Closed-loop Concurrent Current Density and Temperature Controlled Method

FIGS. 1 and 4 show an apparatus and a method for a near null stress electroplating process employing the concurrent closed-loop current density and temperature controlled method. Exemplified in FIGS. 1 and 4, the displacement sensor system 16 measures the displacement of the substrate 12 for electroplating and transmits displacement data signals 24 to the closed-loop control system 18. The displacement data signals 24 are processed by the closed-loop control system 18 and it determines whether the stress of the electroplated metal is increasing or decreasing. If the stress of the electroplated metal is increasing, the closed-loop control system 18 increases the current density 34 to the cathode 42 and the anode 44. It also lowers the plating temperature by transmitting power supply control signals 30 to the power supply 22 and temperature control system control signals 32 to the temperature control system 22. If the stress of the electroplated metal is decreasing, the closed-loop control system 18 decreases the current density 34 and increases the plating temperature by transmitting power supply control signals 30 to the power supply 22 and temperature control system control signals 32 to the temperature control system 22.

The preferred range of currently density is about 1.25 mA/cm2 to 5.0 mA/cm2. The preferred range of temperature is about 22° C. to 70° C.

in addition, the closed-loop control system 18 may be programmed to terminate plating when an optimal deposition thickness has been obtained. Typically, an optimal deposition thickness is obtained when the internal metal stress is minimal and has reached a fixed constant. The desired deposition thickness can be obtained through the readout from the displacement sensor system 16 and the closed-loop control system 18.

EXAMPLES

The Effect of Plating Temperature

A number of silicon wafers were plated with nickel under the following experimental conditions: the temperature was varied from 22° C.-70° C. and four current densities were used: 0.31, 0.63, 1.25, and 2.14 mA/cm2. The experimental results were plotted and shown in FIG. 5.

FIG. 5 shows that stress is a function of plating temperature. At high temperature, the stress is high; while at low temperatures, the stress is low. Furthermore, for a given current density, the stress linearly increases with the temperature. However the stress barely changes with the decrease of the temperature on the compressive side (below zero).

The Effect of Current Density

Using the same parameters used in FIG. 5, the effect of the plating current density can also be seen. The results are plotted and shown in FIG. 6. In FIG. 6, an increase in the current density results in decrease of the electroplated metal stress.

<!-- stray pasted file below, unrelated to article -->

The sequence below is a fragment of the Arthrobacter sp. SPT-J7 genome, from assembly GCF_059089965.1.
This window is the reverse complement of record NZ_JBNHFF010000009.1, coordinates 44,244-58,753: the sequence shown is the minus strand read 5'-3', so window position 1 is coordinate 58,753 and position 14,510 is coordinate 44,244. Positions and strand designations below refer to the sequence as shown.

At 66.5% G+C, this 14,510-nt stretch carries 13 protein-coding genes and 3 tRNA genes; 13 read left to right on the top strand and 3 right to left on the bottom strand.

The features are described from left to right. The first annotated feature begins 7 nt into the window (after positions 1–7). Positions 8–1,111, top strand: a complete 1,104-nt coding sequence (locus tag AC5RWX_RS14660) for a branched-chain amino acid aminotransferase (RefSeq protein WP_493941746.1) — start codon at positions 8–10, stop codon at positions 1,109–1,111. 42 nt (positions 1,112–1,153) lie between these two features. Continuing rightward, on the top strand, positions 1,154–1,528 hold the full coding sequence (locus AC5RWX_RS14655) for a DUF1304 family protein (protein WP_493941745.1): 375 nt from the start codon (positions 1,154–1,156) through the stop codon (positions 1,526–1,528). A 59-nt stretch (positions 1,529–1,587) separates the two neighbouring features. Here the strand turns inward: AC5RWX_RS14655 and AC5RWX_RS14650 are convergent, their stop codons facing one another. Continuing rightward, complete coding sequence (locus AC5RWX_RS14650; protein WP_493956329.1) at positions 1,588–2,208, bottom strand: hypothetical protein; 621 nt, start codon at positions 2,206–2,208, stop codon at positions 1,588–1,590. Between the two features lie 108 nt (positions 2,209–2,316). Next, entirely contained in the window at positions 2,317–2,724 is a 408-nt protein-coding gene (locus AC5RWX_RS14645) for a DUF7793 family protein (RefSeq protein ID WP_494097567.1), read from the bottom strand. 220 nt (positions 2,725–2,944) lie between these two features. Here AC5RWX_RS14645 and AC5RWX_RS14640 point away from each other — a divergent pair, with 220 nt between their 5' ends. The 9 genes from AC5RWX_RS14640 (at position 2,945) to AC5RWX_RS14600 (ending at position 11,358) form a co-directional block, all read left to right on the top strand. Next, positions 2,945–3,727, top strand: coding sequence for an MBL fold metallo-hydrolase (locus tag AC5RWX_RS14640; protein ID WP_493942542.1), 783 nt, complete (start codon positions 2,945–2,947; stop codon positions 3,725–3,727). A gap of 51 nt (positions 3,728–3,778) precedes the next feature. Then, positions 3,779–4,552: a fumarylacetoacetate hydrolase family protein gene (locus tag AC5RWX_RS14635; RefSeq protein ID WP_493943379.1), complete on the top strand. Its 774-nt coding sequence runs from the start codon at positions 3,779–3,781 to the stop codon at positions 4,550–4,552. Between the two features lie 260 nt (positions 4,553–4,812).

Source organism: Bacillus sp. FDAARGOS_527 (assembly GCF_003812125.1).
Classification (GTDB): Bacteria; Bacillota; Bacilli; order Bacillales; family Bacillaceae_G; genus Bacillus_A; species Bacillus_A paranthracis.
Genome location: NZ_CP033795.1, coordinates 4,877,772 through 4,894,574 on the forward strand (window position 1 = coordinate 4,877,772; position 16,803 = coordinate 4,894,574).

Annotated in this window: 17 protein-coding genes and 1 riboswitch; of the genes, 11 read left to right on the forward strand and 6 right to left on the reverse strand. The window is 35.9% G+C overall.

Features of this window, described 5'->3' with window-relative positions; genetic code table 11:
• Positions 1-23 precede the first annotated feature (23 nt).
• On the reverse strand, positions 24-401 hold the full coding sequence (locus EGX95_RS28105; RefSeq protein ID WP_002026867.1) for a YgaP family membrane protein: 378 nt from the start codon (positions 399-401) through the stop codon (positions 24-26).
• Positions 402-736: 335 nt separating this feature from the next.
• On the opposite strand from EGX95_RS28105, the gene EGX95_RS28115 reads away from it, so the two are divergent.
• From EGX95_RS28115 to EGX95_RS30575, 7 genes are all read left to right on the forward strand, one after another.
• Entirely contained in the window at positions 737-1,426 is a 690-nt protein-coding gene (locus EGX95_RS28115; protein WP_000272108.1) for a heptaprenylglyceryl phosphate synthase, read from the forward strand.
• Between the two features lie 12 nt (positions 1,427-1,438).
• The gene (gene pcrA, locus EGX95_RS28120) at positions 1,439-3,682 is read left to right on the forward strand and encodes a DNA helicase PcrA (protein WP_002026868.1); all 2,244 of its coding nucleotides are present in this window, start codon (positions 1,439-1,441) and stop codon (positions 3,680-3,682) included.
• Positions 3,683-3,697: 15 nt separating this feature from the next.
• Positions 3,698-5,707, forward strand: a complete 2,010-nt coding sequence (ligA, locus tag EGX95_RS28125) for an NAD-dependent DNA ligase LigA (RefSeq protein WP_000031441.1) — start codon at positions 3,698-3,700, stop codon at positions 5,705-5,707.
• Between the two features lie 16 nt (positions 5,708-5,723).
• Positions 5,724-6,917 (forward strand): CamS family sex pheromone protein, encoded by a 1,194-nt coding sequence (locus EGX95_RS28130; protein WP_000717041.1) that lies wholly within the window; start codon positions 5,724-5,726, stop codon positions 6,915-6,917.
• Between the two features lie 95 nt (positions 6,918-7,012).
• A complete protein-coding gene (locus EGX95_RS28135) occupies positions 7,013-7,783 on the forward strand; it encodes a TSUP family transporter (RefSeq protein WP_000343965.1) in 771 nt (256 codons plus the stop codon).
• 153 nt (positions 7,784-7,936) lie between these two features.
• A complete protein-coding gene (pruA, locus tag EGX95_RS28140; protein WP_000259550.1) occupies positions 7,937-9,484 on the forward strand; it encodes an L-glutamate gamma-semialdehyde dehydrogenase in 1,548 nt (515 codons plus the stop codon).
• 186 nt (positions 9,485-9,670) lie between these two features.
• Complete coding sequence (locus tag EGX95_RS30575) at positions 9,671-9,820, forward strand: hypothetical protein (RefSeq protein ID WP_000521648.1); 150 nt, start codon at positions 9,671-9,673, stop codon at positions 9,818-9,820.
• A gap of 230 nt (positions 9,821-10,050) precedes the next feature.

The Effect of Electroplated Material Thickness

The effect of electroplating material thickness on the stress was investigated by placing a few silicon wafers under several plating conditions. In each plating condition, current density and temperature were fixed. The resultant stresses were plotted and shown here in FIG. 7. As can be seen, for thinly electroplated film, the stress is very high. This is consistent with the Stoney equation in that the thickness of the electroplated metal Tf is in the denominator of the equation. Thus, increasing Tf increases the overall denominator value, thus, resulting in the decrease of stress.

However, this assumption does not carry through all conditions. A careful review of FIG. 7 shows that initially, increasing the electroplated metal thickness (Tf) actually increases stress instead of decreasing it. The Stoney equation shows that stress is proportional to substrate displacement but inversely proportional to the electroplated metal's thickness (Tf). Since the thickness of the electroplated metal is very thin at the very beginning of the plating process, the stress will be high even if the substrate displacement is small. Later during the plating process, the electroplated metal's thickness increases faster than the substrate displacement, which results in decreased stress.

In accordance with the Stoney equation, if the substrate displacement can be determined, one can calculate and determine the stress. The substrate displacement, and thus the stress, can be controlled via current density and temperature. FIG. 8 shows a plot of the substrate displacement versus the thickness of electroplated metal using two sets of parameters: 1) current density of 2.14 mA/cm2 and temperature of 70° C. and 2) current density of 0.63 mA/cm 2 and temperature of 30° C.

FIG. 9 shows and example of controlling the displacement of a 3-inch silicon substrate in a test run. As exemplified in FIG. 9, when a current density of 2.5 mA/cm2 and a plating temperature of 30° C. were utilized, a low displacement of the substrate was manifested throughout the entire plating process compared to plating run at the current densities of 1.25 mA/cm2 and 5 mA/cm2. For the plating process herein, the noise of the entire laser measurement system, including the temperature drift and the vibration of the substrate due to the agitation by the plating solution and air ventilation was about 1-2 um for the 3-inch wafer over a period of a few hours. FIG. 9 shows that the magnitude of the displacement was measured to be about 2-3 um, nearly the same as that induced by noise.